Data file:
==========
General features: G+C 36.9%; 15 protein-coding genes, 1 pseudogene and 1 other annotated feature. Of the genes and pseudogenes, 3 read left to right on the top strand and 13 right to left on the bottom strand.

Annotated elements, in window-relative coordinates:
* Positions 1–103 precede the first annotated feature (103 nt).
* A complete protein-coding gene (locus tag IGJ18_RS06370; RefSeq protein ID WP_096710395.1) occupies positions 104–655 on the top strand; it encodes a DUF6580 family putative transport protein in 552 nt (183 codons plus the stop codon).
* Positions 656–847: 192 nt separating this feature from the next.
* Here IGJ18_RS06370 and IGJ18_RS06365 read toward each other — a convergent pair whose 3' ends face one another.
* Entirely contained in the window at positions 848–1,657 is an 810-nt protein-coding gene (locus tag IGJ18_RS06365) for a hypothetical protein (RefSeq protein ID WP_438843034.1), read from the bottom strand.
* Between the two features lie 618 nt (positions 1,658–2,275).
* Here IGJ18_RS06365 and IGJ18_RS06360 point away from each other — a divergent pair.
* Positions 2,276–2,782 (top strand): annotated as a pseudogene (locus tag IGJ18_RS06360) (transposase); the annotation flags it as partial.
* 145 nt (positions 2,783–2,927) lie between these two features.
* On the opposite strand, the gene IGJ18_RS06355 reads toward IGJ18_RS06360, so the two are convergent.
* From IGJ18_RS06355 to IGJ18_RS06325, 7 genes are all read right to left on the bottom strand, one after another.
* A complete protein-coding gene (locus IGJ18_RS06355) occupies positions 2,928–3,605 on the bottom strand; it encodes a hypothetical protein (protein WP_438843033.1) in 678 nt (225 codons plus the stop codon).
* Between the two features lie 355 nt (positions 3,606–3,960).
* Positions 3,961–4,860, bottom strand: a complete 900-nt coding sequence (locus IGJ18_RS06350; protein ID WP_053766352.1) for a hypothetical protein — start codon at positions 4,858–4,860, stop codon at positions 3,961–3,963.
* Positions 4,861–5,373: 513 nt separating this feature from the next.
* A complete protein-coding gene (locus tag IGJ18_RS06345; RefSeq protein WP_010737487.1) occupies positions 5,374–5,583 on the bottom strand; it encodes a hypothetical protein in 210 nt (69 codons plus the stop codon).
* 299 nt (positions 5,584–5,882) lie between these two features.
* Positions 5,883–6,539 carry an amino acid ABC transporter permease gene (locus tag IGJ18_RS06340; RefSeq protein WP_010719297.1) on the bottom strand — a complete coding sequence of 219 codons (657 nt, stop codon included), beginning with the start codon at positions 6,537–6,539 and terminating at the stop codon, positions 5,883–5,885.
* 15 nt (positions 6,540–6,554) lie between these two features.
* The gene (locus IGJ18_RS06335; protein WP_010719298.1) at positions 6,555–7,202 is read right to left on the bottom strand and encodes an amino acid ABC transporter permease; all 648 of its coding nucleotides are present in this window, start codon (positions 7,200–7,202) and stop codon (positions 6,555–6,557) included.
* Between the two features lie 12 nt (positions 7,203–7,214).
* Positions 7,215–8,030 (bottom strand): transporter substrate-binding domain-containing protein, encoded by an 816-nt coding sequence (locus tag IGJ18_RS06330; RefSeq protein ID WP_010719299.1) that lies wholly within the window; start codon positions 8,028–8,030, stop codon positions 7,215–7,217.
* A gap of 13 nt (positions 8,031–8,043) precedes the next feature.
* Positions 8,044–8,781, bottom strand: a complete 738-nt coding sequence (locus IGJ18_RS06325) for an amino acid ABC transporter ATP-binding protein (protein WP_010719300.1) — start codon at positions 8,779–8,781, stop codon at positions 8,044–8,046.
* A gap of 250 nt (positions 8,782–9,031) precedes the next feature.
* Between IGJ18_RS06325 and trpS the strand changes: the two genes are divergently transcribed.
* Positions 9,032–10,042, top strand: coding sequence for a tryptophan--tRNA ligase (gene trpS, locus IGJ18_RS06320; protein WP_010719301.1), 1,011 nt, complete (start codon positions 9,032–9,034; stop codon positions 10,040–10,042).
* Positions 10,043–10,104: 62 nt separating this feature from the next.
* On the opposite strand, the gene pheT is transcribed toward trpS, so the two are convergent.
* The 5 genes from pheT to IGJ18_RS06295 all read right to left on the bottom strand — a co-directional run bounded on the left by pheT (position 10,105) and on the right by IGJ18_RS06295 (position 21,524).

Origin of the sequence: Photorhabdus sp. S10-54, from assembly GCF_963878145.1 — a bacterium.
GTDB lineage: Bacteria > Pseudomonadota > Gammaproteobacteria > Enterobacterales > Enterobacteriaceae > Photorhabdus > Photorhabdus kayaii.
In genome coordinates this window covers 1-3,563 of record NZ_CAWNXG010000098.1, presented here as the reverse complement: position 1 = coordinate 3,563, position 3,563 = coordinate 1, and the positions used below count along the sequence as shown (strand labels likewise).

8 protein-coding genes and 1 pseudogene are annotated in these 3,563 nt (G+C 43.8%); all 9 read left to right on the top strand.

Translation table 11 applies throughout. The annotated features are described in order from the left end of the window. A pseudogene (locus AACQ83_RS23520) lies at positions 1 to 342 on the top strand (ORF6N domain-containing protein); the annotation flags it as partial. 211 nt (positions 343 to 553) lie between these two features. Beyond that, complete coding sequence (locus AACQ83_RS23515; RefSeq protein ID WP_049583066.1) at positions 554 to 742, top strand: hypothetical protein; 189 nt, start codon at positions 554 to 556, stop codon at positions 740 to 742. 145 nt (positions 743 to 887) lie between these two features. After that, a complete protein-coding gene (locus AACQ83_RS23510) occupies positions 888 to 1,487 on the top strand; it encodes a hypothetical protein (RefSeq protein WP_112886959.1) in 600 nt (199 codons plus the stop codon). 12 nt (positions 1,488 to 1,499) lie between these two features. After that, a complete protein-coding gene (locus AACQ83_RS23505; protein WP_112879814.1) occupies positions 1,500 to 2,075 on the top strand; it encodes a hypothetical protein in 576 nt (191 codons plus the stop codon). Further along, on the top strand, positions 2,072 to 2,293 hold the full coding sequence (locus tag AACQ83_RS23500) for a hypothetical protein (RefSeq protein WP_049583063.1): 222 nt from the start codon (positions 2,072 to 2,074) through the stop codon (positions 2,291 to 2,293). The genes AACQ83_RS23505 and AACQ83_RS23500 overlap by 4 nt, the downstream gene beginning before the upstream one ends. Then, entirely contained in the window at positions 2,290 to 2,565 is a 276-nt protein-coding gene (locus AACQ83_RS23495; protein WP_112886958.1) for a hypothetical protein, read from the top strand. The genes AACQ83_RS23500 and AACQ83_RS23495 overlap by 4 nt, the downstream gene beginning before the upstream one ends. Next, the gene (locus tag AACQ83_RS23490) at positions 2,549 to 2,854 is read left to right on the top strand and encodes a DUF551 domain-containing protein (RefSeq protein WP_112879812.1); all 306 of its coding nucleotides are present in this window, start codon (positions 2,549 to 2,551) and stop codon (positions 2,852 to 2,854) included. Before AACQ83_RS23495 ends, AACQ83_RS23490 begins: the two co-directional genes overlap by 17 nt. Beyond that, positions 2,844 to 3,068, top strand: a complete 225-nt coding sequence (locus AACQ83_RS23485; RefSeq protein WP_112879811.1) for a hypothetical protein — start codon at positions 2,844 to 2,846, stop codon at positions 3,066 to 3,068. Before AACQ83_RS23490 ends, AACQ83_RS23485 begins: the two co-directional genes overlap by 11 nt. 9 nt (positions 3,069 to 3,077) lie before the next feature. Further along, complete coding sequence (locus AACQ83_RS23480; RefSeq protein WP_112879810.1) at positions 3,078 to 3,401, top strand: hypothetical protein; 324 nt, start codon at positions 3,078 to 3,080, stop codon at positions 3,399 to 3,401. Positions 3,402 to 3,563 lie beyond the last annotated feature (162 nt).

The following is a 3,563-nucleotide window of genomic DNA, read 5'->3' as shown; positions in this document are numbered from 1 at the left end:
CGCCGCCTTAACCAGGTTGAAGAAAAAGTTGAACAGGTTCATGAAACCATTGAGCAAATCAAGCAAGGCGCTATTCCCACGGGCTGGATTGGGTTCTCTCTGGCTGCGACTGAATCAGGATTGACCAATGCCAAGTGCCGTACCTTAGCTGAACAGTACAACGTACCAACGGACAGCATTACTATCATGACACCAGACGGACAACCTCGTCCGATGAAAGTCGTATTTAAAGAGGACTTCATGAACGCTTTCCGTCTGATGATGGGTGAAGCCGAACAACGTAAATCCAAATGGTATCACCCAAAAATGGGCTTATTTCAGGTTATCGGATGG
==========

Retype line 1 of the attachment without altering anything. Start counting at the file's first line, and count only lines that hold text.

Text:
General features: G+C 36.9%; 15 protein-coding genes, 1 pseudogene and 1 other annotated feature. Of the genes and pseudogenes, 3 read left to right on the top strand and 13 right to left on the bottom strand.